The qualities of these bacteria, like the heat of the sun, electricity, or the qualities of metals, are part of the storehouse of knowledge of all men. They are manifestations of laws of nature, free to all men and reserved exclusively to none. He who discovers a hitherto unknown phenomenon of nature has no claim to a monopoly of it which the law recognizes. If there is to be invention from such a discovery, it must come from the application of the law of nature to a new and useful end.

The new petition raises three questions:

1. a. Whether the Federal Circuit erred in finding petitioner’s patent application claims unpatentable under 35 U.S.C. § 101 because the court failed to apply the correct patent eligibility standard under this Court’s conflicting holdings in Funk Brothers Seed Co. v. Kalo Inoculant Co., 333 U.S. 127 (1948) and Ass’n for Molecular Pathology v. Myriad Genetics, Inc., 569 U.S. 576 (2013).

1. b. Whether the Federal Circuit erred in finding petitioner’s patent application claims unpatentable under 35 U.S.C. § 101 because the court did not apply the patent-eligibility standard set forth in Myriad.

2. Whether the Federal Circuit erred in affirming the USPTO’s decisions under 35 U.S.C. §§ 101 and 102(b) because it failed to apply “meaningful review” to that decision, as required by the Administrative Procedure Act.

2018 Read the Petition

The broadest claim in contention reads as follows:

65. A lipid-containing formulation, comprising a dosage of omega-6 and omega-3 fatty acids at an omega-6 to omega-3 ratio of 4: 1 or greater, contained in one or more complementing casings providing controlled delivery of the formulation to a subject, wherein at least one casing comprises an intermixture of lipids from different sources, and wherein (1) omega-6 fatty acids are 4-75% by weight of total lipids and omega-3 fatty acids are 0.1-30% by weight of total lipids; or (2) omega-6 fatty acids are not more than 40 grams.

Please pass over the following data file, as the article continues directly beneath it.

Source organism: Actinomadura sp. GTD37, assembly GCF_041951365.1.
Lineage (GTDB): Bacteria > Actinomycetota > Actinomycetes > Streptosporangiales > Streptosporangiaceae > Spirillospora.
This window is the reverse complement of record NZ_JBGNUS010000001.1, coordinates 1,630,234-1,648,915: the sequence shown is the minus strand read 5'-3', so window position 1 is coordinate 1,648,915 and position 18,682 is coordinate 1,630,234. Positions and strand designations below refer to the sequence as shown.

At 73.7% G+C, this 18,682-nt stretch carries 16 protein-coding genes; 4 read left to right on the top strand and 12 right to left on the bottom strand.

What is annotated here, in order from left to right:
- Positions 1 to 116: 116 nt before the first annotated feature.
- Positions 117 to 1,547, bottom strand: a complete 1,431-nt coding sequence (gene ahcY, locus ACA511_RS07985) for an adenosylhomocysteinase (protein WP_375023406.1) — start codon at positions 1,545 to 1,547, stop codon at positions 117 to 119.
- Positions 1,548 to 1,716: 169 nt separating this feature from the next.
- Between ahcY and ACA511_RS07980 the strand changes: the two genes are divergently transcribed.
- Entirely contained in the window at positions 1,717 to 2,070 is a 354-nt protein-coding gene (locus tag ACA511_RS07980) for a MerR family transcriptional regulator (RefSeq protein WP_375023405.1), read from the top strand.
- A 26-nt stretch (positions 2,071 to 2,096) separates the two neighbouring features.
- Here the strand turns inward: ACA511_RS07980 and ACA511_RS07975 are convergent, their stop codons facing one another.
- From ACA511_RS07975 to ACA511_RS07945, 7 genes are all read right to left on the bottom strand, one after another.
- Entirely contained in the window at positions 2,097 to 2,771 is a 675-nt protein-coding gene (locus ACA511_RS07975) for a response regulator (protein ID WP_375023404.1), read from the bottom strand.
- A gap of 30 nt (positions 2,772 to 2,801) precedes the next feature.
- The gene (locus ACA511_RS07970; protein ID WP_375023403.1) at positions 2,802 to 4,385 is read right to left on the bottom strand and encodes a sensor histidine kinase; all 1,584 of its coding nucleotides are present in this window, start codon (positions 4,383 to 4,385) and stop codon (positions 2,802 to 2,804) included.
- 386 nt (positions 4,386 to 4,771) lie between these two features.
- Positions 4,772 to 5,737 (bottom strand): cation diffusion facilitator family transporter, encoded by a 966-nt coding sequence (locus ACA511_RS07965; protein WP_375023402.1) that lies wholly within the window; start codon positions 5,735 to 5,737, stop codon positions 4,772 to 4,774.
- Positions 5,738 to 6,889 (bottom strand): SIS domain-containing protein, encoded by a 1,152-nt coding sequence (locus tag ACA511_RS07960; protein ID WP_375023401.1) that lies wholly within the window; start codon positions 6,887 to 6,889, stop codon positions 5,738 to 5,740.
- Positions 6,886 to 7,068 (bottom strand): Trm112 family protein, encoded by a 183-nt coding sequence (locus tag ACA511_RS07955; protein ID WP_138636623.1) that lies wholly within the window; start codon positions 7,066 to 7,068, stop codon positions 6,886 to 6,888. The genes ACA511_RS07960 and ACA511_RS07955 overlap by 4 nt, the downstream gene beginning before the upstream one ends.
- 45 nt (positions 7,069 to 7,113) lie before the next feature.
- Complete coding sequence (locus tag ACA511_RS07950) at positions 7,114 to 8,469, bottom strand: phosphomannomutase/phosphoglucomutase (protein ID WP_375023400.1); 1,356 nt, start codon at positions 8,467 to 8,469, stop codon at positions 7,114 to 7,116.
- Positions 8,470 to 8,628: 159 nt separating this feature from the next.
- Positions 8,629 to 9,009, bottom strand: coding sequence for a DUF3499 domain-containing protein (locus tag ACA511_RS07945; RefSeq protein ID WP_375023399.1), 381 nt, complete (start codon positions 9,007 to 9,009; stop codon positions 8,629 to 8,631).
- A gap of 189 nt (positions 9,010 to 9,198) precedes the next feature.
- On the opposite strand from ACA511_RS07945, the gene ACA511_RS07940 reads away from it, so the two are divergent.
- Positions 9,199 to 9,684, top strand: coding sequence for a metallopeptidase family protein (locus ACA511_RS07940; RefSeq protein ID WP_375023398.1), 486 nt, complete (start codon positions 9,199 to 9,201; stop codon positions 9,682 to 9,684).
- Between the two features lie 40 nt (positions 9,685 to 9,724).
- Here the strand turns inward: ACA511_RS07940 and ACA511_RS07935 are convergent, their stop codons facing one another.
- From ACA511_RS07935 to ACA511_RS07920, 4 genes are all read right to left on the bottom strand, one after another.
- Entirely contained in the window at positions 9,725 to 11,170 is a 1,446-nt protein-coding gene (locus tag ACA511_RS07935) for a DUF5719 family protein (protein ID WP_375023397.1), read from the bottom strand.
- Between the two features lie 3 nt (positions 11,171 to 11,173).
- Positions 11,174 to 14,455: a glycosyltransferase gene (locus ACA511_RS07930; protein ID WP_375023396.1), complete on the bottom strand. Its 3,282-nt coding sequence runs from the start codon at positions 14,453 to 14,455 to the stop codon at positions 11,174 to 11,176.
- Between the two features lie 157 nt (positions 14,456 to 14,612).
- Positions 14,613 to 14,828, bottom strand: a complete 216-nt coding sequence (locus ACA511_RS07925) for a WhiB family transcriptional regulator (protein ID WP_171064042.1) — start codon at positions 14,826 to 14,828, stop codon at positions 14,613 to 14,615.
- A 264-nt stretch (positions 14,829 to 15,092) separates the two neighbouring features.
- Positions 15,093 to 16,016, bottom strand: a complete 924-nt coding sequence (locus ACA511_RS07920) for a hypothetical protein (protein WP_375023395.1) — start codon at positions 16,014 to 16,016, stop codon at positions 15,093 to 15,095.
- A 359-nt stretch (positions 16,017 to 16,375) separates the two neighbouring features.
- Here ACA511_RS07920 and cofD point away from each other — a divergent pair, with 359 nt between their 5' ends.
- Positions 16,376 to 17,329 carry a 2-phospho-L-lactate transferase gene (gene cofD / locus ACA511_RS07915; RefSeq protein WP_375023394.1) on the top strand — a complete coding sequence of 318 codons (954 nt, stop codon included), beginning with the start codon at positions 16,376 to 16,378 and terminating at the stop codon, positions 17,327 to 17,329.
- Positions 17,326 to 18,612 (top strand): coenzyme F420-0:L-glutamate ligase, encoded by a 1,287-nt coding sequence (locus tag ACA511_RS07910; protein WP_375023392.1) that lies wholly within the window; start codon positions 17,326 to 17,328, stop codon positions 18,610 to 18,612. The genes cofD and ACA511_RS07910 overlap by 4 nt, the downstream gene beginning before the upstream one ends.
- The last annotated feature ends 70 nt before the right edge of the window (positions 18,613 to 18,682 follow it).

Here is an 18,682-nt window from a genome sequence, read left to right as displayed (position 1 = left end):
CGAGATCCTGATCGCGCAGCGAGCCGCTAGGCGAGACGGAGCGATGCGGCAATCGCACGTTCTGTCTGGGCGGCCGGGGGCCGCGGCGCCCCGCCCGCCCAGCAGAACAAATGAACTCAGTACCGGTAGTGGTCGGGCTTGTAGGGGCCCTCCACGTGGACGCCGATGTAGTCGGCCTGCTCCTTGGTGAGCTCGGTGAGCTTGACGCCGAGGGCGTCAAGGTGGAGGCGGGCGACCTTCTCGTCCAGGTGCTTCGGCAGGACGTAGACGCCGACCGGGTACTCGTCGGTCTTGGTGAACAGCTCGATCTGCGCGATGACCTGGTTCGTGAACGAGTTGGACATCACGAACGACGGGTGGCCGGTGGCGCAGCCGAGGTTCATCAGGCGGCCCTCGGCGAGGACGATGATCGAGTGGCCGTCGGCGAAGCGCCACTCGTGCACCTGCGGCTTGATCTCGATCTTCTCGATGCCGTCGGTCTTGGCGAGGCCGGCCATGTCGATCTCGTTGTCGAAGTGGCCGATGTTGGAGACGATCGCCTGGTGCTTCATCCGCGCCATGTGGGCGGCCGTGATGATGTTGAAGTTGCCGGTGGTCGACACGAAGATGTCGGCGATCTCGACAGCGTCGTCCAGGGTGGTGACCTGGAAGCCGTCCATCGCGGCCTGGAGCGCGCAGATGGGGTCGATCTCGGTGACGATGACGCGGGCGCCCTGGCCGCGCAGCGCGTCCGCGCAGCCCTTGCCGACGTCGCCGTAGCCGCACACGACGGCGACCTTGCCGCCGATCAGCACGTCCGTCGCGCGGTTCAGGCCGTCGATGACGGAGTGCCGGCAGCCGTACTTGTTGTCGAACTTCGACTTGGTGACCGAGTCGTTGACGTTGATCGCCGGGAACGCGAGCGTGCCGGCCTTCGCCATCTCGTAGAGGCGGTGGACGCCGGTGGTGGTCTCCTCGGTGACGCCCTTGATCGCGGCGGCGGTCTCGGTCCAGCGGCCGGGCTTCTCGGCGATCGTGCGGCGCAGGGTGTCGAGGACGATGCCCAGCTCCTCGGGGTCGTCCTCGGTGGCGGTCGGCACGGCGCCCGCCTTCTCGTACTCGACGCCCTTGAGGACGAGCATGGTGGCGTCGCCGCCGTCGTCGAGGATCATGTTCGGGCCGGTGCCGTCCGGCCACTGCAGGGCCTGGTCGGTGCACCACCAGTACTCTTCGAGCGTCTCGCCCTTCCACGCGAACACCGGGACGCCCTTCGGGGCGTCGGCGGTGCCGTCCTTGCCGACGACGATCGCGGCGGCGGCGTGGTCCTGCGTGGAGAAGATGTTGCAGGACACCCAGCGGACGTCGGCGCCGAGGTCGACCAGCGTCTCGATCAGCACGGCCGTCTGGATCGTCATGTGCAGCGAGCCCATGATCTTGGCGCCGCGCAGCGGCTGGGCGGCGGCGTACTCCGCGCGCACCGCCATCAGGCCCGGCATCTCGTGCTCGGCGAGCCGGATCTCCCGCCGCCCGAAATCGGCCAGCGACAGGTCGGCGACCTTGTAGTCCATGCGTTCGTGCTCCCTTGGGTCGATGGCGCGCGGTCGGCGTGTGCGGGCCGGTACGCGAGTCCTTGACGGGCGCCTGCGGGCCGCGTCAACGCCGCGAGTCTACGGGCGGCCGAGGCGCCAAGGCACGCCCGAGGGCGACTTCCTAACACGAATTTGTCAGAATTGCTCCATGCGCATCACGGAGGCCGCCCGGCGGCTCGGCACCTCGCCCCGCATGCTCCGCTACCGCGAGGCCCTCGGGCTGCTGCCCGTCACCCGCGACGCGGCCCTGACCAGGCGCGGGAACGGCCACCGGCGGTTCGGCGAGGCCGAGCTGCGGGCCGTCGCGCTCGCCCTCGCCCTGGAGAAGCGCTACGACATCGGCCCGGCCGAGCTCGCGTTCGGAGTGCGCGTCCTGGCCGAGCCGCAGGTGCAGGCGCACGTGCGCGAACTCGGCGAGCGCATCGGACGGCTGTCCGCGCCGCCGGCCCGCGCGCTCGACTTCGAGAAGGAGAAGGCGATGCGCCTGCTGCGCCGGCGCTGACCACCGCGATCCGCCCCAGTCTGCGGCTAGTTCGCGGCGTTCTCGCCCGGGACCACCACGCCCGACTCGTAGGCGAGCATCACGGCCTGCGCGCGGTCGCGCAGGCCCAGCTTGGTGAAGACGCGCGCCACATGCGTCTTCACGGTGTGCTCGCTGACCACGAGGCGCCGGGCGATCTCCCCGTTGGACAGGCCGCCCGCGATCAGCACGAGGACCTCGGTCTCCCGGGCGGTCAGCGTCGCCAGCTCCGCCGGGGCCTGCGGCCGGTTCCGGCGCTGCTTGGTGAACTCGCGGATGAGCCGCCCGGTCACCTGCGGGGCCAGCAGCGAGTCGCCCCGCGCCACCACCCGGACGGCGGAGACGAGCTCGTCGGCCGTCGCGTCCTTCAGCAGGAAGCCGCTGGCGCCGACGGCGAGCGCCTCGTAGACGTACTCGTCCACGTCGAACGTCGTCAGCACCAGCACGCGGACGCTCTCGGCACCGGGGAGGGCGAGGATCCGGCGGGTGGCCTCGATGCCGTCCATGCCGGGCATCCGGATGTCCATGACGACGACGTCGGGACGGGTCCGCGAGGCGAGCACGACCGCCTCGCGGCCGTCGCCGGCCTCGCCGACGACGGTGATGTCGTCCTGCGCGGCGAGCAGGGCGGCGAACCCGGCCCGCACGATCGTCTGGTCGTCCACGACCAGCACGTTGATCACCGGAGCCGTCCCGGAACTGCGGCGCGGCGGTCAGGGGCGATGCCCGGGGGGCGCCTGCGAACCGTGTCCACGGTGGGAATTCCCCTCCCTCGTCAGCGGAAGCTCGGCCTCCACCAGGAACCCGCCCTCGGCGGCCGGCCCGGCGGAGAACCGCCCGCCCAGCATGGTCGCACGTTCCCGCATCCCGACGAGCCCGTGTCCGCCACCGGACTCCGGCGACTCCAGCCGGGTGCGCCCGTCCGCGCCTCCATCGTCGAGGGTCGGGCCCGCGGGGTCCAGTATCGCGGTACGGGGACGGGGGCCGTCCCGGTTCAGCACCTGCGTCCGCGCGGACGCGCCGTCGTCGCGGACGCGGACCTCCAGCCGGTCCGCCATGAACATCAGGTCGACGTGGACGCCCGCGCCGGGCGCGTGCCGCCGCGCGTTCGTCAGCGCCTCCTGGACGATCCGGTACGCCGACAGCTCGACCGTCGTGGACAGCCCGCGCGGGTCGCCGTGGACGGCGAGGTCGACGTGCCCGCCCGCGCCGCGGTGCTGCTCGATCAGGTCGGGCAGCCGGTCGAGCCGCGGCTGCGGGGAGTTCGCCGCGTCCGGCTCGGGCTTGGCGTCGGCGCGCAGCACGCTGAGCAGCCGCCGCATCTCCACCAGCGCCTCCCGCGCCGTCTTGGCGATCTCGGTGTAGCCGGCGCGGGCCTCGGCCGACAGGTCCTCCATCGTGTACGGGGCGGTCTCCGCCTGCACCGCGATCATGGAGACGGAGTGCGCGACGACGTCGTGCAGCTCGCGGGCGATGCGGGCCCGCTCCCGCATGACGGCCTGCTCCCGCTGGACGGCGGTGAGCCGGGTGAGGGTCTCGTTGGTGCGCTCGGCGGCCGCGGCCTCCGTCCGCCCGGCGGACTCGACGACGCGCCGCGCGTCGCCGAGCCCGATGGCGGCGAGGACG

Patent Eligibility and Failing to State a Claim for Patent Infringement

by Dennis Crouch

TS Patents v. Yahoo! Inc. (Fed. Cir. 2018)

In this case, TS patents (inventor Sheng Tai Tsao) has asserted four patents against Yahoo!: U.S. Patent Nos. 9,280,547 (“the ’547 patent”); 8,799,473 (“the ’473 patent”); 8,713,442 (“the ’442 patent”); and 8,396,891 (“the ʼ891 patent”).  All four patents are related to remote hosting.  When a user logs-in, the system creates a per-user-session hierarchical folder list that is sent to the user’s local device.  When a user logs-out, the hierarchical list is deleted from memory.  (2002 priority dates).